Each Wednesday, we feature our Splint in the Spotlight. With these articles, we offer you inspiration and
ideas for your future splinting projects and for the wide variety of pathologies you encounter with your clients.
Today, we focus on the “Stack” or “Mallet Finger” Orthosis.
A mallet finger develops when there has been disruption of the terminal slip extensor tendon to the digital phalanx (zone I), causing an inability to actively extend the distal interphalangeal joint (DIP).
The mechanism of injury can be sudden forceful flexion of the extended fingertip or blunt trauma to the dorsum of the finger. The injury can even result in a variable-sized bone avulsion from the distal phalanx or fracture through an open epiphysis.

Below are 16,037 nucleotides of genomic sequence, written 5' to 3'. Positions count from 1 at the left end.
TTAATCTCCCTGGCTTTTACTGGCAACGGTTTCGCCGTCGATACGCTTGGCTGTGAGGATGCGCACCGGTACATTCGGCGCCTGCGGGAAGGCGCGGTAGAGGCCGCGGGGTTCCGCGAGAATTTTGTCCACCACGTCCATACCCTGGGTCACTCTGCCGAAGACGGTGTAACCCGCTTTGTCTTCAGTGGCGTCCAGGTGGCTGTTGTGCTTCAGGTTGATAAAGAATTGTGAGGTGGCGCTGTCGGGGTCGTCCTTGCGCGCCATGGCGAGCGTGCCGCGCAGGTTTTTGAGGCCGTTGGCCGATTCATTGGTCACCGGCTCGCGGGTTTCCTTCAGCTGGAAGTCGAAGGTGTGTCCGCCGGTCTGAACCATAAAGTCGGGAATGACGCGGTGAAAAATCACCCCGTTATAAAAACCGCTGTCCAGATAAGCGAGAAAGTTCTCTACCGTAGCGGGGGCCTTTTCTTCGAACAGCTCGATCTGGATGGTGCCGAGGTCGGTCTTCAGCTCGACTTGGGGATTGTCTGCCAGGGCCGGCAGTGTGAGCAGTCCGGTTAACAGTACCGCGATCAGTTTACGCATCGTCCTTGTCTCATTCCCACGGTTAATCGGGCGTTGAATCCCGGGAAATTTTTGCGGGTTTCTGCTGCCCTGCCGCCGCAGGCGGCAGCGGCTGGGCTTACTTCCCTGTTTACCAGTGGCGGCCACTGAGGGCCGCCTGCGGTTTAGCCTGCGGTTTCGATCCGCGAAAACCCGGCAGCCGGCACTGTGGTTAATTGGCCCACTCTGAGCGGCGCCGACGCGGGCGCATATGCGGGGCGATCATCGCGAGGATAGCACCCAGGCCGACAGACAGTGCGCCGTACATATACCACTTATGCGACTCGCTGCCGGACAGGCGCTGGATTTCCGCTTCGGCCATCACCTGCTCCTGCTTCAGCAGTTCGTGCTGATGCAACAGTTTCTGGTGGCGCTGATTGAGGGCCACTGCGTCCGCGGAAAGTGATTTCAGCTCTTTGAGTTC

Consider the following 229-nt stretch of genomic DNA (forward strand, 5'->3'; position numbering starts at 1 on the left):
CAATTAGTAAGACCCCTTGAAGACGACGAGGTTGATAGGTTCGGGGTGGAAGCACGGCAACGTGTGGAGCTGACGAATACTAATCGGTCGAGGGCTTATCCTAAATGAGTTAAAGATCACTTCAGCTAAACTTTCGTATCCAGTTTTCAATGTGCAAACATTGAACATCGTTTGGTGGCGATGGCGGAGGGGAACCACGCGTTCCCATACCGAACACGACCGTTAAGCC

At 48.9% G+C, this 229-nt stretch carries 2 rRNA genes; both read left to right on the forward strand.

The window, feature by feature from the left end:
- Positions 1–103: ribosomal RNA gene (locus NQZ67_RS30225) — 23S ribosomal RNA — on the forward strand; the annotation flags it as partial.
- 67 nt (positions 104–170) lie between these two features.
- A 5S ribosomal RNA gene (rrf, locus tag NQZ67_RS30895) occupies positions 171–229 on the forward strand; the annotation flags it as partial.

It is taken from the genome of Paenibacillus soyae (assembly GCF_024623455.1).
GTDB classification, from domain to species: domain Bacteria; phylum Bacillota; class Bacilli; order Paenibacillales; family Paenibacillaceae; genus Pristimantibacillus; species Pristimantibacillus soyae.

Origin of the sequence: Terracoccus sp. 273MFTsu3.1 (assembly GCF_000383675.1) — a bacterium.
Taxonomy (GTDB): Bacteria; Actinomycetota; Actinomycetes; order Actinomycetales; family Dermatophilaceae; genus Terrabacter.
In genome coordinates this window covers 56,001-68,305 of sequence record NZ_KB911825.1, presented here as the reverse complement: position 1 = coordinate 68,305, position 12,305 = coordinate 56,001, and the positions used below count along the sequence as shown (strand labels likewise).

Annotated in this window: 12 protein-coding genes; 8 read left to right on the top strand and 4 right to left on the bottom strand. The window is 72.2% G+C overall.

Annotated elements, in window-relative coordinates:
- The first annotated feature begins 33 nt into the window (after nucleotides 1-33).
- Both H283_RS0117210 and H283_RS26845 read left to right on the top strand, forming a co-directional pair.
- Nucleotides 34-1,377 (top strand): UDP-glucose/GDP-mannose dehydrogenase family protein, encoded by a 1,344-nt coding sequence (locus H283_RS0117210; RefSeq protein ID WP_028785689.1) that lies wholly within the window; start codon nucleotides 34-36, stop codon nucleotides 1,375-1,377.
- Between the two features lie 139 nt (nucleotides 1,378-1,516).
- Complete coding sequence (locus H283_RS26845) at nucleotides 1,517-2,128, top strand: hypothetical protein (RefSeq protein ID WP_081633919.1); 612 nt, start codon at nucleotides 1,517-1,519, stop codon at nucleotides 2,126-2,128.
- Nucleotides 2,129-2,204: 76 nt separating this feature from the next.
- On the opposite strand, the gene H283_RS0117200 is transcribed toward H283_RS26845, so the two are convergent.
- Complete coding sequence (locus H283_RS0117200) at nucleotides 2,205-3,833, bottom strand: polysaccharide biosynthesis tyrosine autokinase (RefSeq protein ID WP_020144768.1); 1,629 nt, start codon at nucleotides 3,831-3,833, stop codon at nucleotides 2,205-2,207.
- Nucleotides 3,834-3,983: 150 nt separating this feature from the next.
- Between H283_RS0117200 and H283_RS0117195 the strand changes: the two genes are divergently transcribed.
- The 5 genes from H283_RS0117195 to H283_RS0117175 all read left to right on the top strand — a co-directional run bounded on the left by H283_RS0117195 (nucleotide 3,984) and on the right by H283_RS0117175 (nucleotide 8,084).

How are mallet finger injuries classified (Doyle’s Classification of Mallet Finger Injuries)?
- Type 1: closed rupture of tendon insertion
- Type 2: Open injury with tendon laceration
- Type 3: Open injury with deep abrasion with loss of skin, subcutaneous tissue and tendon substance
- Type 4A: trans-epiphyseal plate fracture in children
- Type 4B: avulsion fracture of the distal phalanx involving 20-30% of articular surface
- Type 4C: fracture >50% with palmar subluxation of the distal phalanx